The relationship doesn’t feel over
A lot of times, breakups don’t truly feel final. For different reasons, the ex-relationship still exists in an in-between state, where the two people are neither together nor entirely separate.
Maintaining regular contact after a break-up will give this effect, but it’s not always a requirement. For some reason or another, the fact that the relationship has ended still hasn’t been fully accepted as the new normal.
As a result, there’s this sense that a simple phone call is all that’s needed to fix everything and get it all back.
At this point, the mind works in overdrive to see the relationship with rose-tinted glasses. All bad things in the relationship are ignored, and the good ones are blown out of proportion. This effect is so powerful, even the one who initiated the breakup (who usually recovers quicker) can end up suffering from “dumper’s remorse”.
The best way to overcome this sensation is through acceptance and self-forgiveness.
Acceptance means internalizing the relationship is over, and that you were a major actor in the break-up. This doesn’t mean your mistakes caused it to happen, but that the other person thought it was the right thing to do and there’s no reward in you investing time and effort to change their minds.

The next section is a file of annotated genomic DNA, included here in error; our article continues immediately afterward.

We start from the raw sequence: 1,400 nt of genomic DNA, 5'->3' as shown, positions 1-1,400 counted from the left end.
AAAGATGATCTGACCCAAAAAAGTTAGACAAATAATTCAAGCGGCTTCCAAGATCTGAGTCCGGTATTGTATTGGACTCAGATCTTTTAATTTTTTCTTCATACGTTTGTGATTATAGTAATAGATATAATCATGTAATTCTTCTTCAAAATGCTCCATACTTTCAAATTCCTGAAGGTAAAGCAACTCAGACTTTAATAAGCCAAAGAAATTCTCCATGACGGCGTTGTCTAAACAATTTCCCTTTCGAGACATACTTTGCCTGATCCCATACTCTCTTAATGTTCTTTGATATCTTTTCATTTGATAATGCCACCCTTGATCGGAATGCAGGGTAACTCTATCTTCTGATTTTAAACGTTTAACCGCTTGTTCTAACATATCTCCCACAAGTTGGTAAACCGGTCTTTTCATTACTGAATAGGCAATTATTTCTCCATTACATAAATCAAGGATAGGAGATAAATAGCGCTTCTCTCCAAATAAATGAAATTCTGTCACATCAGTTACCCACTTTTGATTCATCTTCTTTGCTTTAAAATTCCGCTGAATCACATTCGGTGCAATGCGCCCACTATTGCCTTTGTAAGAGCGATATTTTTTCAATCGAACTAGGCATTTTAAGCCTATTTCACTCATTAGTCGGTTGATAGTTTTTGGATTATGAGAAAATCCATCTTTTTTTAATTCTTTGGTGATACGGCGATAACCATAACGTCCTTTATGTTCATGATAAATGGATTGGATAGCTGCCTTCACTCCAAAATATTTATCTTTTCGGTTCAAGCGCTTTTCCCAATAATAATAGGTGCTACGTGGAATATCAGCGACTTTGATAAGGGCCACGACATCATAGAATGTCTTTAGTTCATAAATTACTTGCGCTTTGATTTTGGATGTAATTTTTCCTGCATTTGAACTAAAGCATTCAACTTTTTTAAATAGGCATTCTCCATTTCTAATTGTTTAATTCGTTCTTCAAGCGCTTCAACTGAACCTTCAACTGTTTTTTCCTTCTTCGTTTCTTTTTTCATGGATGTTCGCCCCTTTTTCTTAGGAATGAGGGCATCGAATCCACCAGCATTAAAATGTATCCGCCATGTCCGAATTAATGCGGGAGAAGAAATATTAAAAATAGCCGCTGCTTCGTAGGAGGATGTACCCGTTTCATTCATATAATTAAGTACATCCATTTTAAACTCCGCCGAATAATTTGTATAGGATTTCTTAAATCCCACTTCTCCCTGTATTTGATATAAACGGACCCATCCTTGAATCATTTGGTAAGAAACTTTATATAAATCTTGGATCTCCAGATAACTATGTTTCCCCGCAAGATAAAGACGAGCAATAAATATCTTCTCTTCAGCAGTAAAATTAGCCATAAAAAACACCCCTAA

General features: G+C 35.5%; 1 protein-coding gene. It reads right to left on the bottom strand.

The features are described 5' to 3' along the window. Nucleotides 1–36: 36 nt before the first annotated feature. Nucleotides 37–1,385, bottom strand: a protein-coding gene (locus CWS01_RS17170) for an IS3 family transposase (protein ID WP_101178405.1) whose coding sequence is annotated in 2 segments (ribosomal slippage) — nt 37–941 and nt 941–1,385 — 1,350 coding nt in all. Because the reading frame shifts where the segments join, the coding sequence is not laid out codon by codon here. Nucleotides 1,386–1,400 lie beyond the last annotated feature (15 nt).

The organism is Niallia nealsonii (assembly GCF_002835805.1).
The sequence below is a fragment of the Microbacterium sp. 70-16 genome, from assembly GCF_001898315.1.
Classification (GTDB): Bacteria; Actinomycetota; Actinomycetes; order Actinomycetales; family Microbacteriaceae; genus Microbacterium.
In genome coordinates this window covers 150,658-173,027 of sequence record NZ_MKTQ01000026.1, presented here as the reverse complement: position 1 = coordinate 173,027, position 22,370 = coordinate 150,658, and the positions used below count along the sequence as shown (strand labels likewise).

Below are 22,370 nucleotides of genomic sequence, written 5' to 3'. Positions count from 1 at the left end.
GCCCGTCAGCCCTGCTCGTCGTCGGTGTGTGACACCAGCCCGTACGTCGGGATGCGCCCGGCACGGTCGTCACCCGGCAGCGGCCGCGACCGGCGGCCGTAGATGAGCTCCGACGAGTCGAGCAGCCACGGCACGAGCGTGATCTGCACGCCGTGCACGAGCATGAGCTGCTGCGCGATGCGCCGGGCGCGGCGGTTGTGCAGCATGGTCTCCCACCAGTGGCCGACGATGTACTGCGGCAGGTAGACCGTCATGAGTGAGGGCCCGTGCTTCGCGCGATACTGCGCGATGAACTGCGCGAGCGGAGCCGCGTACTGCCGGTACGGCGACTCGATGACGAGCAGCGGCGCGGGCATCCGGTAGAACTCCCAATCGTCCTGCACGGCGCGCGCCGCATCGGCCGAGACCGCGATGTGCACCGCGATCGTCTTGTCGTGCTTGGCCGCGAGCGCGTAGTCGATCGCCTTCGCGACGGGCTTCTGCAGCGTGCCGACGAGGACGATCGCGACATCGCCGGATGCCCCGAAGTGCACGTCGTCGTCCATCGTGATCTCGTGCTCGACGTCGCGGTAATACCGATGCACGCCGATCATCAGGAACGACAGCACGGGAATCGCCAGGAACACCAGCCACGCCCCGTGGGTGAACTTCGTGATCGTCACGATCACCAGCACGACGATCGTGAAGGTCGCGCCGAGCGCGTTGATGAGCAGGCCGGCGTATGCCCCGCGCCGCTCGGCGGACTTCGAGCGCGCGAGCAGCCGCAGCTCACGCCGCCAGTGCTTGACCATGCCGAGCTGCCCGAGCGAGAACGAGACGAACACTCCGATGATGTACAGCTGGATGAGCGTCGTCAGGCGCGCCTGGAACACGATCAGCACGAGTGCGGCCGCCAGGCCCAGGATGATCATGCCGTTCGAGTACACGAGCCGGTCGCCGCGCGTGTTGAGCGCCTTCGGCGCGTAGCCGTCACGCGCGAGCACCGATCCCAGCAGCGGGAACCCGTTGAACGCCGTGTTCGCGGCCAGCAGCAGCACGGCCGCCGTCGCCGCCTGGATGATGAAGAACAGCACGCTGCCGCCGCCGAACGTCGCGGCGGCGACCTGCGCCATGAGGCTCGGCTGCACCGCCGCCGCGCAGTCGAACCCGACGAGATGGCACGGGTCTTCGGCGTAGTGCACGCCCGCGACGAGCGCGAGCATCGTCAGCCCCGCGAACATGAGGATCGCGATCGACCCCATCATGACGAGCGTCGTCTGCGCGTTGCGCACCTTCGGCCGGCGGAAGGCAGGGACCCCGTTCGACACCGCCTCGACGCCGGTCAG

Finally, do your best to forgive yourself. You did everything you thought was right to make the relationship work. Even if you truly feel your actions ended the relationship, forgive yourself and learn from them.
Do your best so that, from now on, the New You doesn’t repeat the same mistakes Old You has made.
You miss life in a relationship, not the ex
It’s possible you’ve healed entirely from the relationship with the ex, and the sensation of missing them is just you being single for a while now. It’s easy to see why you might think of the ex in this situation.
After all, they’re the most recent romantic connection you had, the memories are more vivid, the experience of being in a relationship is more defined.
Perhaps there are even practical reasons for this too. If the two of you pooled resources together, then life was probably much easier and carefree than when you are single. Single or no, rent will be due, groceries must be bought and bills paid.
Combining the practical and the emotional can understandably make you wonder if life was better with the ex than without them.
However, that’s just your brain playing tricks on you because you don’t have something recent to compare the previous relationship with.
How to stop thinking about your ex
It’s not about the ex. It’s about you.
In almost every case, missing the ex is an internal emotional conflict about who you are as a person. The memory of the ex and the relationship triggers this conflict, but you are the one that fights the conflict, and also be the one that ends it.
The healthiest outcome of this internal conflict is that you grow as a person, learn which people are the best romantic partners for you, and how you can be the best romantic partner for them as well.